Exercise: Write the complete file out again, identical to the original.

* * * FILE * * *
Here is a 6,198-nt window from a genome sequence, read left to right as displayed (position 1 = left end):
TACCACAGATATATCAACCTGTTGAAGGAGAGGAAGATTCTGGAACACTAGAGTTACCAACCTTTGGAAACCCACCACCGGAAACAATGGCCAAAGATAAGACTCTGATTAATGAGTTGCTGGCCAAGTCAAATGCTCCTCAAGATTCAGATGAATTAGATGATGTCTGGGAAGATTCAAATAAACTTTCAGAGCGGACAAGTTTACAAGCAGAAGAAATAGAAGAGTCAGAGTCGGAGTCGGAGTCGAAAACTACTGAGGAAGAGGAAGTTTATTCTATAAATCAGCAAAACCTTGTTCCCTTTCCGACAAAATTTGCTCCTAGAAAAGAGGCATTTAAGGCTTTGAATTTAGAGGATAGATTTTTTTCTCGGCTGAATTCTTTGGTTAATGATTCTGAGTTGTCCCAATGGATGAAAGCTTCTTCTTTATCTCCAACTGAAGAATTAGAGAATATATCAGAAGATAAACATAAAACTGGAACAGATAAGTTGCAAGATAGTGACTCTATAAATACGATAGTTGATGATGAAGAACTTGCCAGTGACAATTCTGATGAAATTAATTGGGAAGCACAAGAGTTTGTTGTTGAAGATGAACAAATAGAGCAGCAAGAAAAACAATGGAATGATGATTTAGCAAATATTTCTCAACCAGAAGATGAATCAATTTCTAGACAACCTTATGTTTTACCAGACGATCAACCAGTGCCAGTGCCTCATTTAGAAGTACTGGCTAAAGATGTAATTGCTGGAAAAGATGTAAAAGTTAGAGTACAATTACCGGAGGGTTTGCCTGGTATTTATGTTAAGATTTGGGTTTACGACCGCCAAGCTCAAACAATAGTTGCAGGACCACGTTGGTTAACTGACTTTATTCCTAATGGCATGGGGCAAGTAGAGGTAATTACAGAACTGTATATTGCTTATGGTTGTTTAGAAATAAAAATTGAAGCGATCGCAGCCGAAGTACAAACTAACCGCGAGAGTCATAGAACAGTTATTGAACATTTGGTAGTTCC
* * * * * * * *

Here is a 6,198-nt window from a genome sequence, read left to right as displayed (position 1 = left end):
TACCACAGATATATCAACCTGTTGAAGGAGAGGAAGATTCTGGAACACTAGAGTTACCAACCTTTGGAAACCCACCACCGGAAACAATGGCCAAAGATAAGACTCTGATTAATGAGTTGCTGGCCAAGTCAAATGCTCCTCAAGATTCAGATGAATTAGATGATGTCTGGGAAGATTCAAATAAACTTTCAGAGCGGACAAGTTTACAAGCAGAAGAAATAGAAGAGTCAGAGTCGGAGTCGGAGTCGAAAACTACTGAGGAAGAGGAAGTTTATTCTATAAATCAGCAAAACCTTGTTCCCTTTCCGACAAAATTTGCTCCTAGAAAAGAGGCATTTAAGGCTTTGAATTTAGAGGATAGATTTTTTTCTCGGCTGAATTCTTTGGTTAATGATTCTGAGTTGTCCCAATGGATGAAAGCTTCTTCTTTATCTCCAACTGAAGAATTAGAGAATATATCAGAAGATAAACATAAAACTGGAACAGATAAGTTGCAAGATAGTGACTCTATAAATACGATAGTTGATGATGAAGAACTTGCCAGTGACAATTCTGATGAAATTAATTGGGAAGCACAAGAGTTTGTTGTTGAAGATGAACAAATAGAGCAGCAAGAAAAACAATGGAATGATGATTTAGCAAATATTTCTCAACCAGAAGATGAATCAATTTCTAGACAACCTTATGTTTTACCAGACGATCAACCAGTGCCAGTGCCTCATTTAGAAGTACTGGCTAAAGATGTAATTGCTGGAAAAGATGTAAAAGTTAGAGTACAATTACCGGAGGGTTTGCCTGGTATTTATGTTAAGATTTGGGTTTACGACCGCCAAGCTCAAACAATAGTTGCAGGACCACGTTGGTTAACTGACTTTATTCCTAATGGCATGGGGCAAGTAGAGGTAATTACAGAACTGTATATTGCTTATGGTTGTTTAGAAATAAAAATTGAAGCGATCGCAGCCGAAGTACAAACTAACCGCGAGAGTCATAGAACAGTTATTGAACATTTGGTAGTTCC